Sub-clause (b)(i) – (iii) (Cargo Documents) – It is not intended that cargo belonging to third parties should be carried on board the vessel under WINDTIME in exchange for freight payments. Therefore, no bills of lading should be issued for any charterers’ cargo carried under WINDTIME and the Master should only sign cargo documents which function only as a receipt and are non-negotiable. The charterers are also required to indemnify the owners against any liabilities that could arise as a consequence of the Master signing such cargo documents, but only to the extent that the liabilities are greater than those assumed under WINDTIME.
Sub-clause (c) (Crew Tasks) – This Sub-clause sets out the various tasks which the vessel’s crew will undertake. If the vessel’s crew is prevented by port regulations or unions from performing the listed tasks then the charterers must make other arrangements at their own expense, but under the supervision of the Master so that nothing is done that may damage the vessel.
Sub-clause (d) (Vessel Operation) – In respect of the operation of the vessel the charterers should provide the Master with all instructions and sailing directions. The Master and engineer must make their logs available to the charterers. The operational control of the vessel remains with the owners throughout the charter party.
Sub-clause (e) (Offshore Accommodation and Meals) – A common issue of dispute in the wind farm sector relates to the payment of accommodation and meals for the Master, officers and crew should the vessel should remain offshore overnight at an accommodation facility. This Sub-clause has been included together with Box 16 to help resolve this issue. The parties should state who is to provide and pay for offshore accommodation and meals, failing which the responsibility will rest with the charterers.
In contrast to SUPPLYTIME which deals only with the conduct of the Master, officers and crew, the conduct of the charterers’ personnel while on board the vessel is dealt with in WINDTIME under a new sub-clause.
Sub-clause (a) – Since inappropriate behaviour on board could very easily compromise the safety of the vessel and those on board, the Master is given the right to refuse to carry charterers’ personnel if their conduct is unacceptable. On receiving a complaint from the owners, the charterers must undertake an investigation of the matter and take appropriate action. In the case of the charterers’ sub-contractors, the charterers are required to oblige their employers to take such action.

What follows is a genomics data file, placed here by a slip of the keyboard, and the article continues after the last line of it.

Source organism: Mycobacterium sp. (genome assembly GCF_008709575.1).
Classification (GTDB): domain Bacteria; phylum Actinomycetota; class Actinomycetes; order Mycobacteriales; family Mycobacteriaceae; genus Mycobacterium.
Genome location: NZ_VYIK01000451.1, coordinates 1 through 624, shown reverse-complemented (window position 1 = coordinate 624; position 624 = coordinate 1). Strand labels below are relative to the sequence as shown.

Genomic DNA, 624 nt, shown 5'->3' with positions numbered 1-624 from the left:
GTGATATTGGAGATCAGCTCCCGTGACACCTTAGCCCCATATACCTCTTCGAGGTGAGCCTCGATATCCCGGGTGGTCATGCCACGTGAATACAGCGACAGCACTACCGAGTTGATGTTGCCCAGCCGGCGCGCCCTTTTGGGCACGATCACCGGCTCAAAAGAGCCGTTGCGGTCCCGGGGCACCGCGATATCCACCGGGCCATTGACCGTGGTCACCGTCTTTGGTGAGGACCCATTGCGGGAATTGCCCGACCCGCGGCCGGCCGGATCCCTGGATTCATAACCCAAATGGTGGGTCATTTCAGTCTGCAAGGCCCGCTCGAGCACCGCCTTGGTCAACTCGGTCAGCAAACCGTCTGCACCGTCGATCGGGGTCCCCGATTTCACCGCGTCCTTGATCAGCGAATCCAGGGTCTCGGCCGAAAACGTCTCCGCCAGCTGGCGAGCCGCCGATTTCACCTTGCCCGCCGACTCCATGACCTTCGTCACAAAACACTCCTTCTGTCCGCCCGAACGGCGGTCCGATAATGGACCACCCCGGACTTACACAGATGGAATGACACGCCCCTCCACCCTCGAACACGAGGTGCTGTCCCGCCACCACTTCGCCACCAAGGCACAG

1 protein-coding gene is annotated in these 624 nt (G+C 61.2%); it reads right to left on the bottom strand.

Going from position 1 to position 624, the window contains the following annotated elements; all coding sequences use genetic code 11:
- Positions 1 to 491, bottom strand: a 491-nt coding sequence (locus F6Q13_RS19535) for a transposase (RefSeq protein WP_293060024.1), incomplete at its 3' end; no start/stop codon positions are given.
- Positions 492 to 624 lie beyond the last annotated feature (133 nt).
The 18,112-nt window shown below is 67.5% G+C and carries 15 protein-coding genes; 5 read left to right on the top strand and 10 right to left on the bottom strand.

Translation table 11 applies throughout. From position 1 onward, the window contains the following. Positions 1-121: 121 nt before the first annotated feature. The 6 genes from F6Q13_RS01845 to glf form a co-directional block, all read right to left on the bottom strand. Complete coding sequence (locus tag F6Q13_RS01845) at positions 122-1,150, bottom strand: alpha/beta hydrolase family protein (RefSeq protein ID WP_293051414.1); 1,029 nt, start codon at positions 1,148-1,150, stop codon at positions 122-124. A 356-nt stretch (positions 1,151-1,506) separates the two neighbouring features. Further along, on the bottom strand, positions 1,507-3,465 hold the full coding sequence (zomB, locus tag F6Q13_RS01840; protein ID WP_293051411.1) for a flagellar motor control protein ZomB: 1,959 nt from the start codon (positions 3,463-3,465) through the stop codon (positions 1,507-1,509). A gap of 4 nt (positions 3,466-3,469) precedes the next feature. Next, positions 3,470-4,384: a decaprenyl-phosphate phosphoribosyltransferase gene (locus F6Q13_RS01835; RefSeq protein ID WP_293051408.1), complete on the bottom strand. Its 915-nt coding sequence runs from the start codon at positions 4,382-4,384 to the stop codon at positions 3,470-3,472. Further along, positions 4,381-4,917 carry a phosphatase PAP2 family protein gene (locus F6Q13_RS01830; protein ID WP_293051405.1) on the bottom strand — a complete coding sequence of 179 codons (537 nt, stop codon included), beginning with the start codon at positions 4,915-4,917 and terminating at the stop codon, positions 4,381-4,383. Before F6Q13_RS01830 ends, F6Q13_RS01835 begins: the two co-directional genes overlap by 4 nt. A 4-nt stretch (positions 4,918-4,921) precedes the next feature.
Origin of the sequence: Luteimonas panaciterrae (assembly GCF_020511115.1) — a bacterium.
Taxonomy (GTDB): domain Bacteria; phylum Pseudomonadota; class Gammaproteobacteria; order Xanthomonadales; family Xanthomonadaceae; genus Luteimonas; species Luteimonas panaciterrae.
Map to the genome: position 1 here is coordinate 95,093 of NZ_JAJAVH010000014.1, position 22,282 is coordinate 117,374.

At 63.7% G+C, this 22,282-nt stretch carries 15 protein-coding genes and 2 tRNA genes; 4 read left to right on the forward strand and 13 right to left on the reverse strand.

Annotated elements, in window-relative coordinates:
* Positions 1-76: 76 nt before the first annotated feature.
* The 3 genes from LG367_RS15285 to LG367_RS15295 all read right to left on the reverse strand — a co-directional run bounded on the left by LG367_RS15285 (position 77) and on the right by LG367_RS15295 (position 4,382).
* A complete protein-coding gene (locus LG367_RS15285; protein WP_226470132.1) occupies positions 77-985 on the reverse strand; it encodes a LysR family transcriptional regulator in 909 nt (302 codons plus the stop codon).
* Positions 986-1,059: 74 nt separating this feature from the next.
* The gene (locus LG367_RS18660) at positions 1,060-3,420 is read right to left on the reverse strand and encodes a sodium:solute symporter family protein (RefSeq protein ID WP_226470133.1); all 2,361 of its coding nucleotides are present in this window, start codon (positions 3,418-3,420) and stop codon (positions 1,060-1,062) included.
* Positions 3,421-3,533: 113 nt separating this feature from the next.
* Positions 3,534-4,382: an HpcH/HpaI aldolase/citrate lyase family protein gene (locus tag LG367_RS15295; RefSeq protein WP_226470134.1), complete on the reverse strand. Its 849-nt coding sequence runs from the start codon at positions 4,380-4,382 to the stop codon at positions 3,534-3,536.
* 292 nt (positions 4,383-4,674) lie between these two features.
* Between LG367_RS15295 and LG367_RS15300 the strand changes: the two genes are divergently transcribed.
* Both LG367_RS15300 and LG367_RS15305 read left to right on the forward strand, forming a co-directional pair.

Sub-clause (b) – This Sub-clause mirrors the SUPPLYTIME version by requiring the owners to investigate and take appropriate action in respect of complaints received by the charterers regarding the behaviour of the owners’ personnel.
This clause sets out in a straightforward way what the owners must provide and pay for under the contract. Compared with SUPPLYTIME, the provision of “lubricants” is for the owners’ account rather than the charterers. Furthermore, “de-ratisation certificates” has been amended to “sanitation certificates” to reflect current terminology. The owners are required to refund the charterers for any sums that they or their agents might have paid on their behalf in respect of the enumerated items in the clause.
The part of the equivalent clause in SUPPLYTIME that provides that the vessel should be equipped with towing and anchor handling equipment has been deleted since the vessels used in wind farm personnel transfer operations are neither equipped nor sufficiently robust to undertake towing and anchor handling operations.
This clause sets out in an equally straightforward manner what the charterers must provide and pay for under the charter party.
Sub-clause (a) – As mentioned above, in contrast to SUPPLYTIME lubricants has been moved to the owners’ list of items to provide and pay for. The wording “fire-fighting foam and transport thereof”, which appears in SUPPLYTIME but is not applicable in the context of WINDTIME, has been deleted.
Sub-clause (b) – This Sub-clause deals with what the charterers should provide and pay for in respect of loading and unloading of cargoes. It is the same as the wording in SUPPLYTIME but for a few amendments reflecting that although the charterers’ goods may be shipped under this contract, it is not the main purpose of the services. Accordingly, reference to bulk cargo discharge hoses has been deleted. The term “offshore works” has been changed to “services under this Charter Party” as a matter of clarification.